Diving into Newton’s theories and writing in The Metaphysical World of Isaac Newton is quite an adventure. According to Newton, through his combination of thorough theological research and his mathematic skills, the apocalypse, or end of man, will occur in 2060. Detailed by Chambers is how Newton proved the existence of gravity and our place in the universe through Hailey’s Comet, which had a lot more to do with astronomical theology than one might realize. Along with his astronomical theology beliefs, Newton also wrote “Chiron the centaur had created the first star globe” and cited astrological and mythological proof to uphold this claim.
((p. 284)) Newton also took on finding the truth about Noah and the great flood, for which he concluded Noah became the god Saturn, and also Janus. He stated:

Worshipping the sun, the known planets, and the four elements, mankind began to honor the memory of his most illustrious ancestors by naming planets after them. Finally mankind, believing that the souls of his ancestors had transmigrated to these planets, began to worship them as gods.2

Newton’s theology was interesting, but dense. I was excited when midway through the book it switched to a topic I was more inclined to want to read: Newton’s writing in regard to his alchemical work. One of the writings, which is discussed in depth by Chambers, is about how Newton believed the myth of Mars and Venus being caught in a net by Vulcan when making love was actually the tainted form of the recipe for creating Net, one alchemical step needed for the Philosopher’s Stone. In alchemy, Venus was equivalent to copper, Mars to iron, and Vulcan to fire. Mixing these ingredients was the recipe for Net, yet Newton took it even further by stating “the formula itself was a corruption of some far more ancient aspect of the prisca sapientia — the original, primal religion of mankind” that related to his theories of astronomical theology. For Newton, the Net story was a myth, alchemical story, and an astronomical event all at the same time. Newton’s quest to discover the Philosopher’s Stone was related to both his theological beliefs and alchemical inclinations. He wrote, “Alchemy was the memory of God’s most ancient activities in the world; as such, it had to be not only respected by feared.”3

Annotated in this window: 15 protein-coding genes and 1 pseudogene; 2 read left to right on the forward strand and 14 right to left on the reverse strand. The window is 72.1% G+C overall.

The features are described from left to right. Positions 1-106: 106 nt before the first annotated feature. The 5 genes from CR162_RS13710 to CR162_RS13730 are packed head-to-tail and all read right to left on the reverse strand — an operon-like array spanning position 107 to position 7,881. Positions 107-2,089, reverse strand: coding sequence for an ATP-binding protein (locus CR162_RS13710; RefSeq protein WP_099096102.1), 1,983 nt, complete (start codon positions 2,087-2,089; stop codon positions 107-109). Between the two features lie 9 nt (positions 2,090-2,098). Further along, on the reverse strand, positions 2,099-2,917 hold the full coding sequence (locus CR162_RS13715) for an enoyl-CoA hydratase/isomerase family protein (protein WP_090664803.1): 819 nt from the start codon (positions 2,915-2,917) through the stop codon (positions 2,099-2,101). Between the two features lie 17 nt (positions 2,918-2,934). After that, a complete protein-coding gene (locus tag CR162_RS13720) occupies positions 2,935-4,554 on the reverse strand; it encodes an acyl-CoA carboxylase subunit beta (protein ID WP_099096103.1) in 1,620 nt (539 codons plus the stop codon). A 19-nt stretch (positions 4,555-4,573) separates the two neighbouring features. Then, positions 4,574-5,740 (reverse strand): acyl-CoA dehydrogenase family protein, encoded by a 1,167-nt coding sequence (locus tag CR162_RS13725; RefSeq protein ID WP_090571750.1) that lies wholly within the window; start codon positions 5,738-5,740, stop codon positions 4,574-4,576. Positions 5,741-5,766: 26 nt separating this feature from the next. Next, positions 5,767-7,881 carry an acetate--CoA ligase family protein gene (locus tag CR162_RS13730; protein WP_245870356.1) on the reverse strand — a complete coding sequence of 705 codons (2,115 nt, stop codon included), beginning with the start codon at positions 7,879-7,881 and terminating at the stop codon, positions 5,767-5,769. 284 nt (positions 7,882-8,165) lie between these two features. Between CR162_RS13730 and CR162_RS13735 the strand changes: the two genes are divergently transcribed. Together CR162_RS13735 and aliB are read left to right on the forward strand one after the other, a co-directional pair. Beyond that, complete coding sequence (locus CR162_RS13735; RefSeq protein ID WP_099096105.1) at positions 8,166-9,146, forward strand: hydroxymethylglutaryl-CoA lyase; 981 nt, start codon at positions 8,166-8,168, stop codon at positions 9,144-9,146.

These brief summaries of some of Newton’s deepest theological thoughts I have so far mentioned is hardly a synopsis of the close to 500 page book. This is no light read. I have gone through it slowly for close to nine months, digesting the tedious details in small bits. Though I have studied both theology and philosophy through my academic career and practice astrology professionally, I was consistently bombarded with new information about all of these topics. Chambers, who unfortunately has passed since this book was published, has done a tremendous job of documenting his historical research and bringing it together for a cohesive and insight look into the theological studies of Newton.

I find it astounding that more than 400 years later, we are still learning from Newton. While some may say his writings are antiquated, I believe they are absolutely fascinating to study. It is very insightful to know what Newton thought of the Roman Catholic Church hundreds of years ago, and what his own beliefs about God were given his great scientific knowledge. Reading the perspectives of Newton, a well-rounded and highly intelligent scholar, makes you think twice about how you relate to God, the cosmos and your own theological musings. I highly recommend The Metaphysical World of Isaac Newton for anyone interested in ancient history, science, astronomy, alchemy or theology.

Photo Credit: Dimitris Kamaras

  1. p. 129 []
  2. p. 215 []
  3. p. 317 []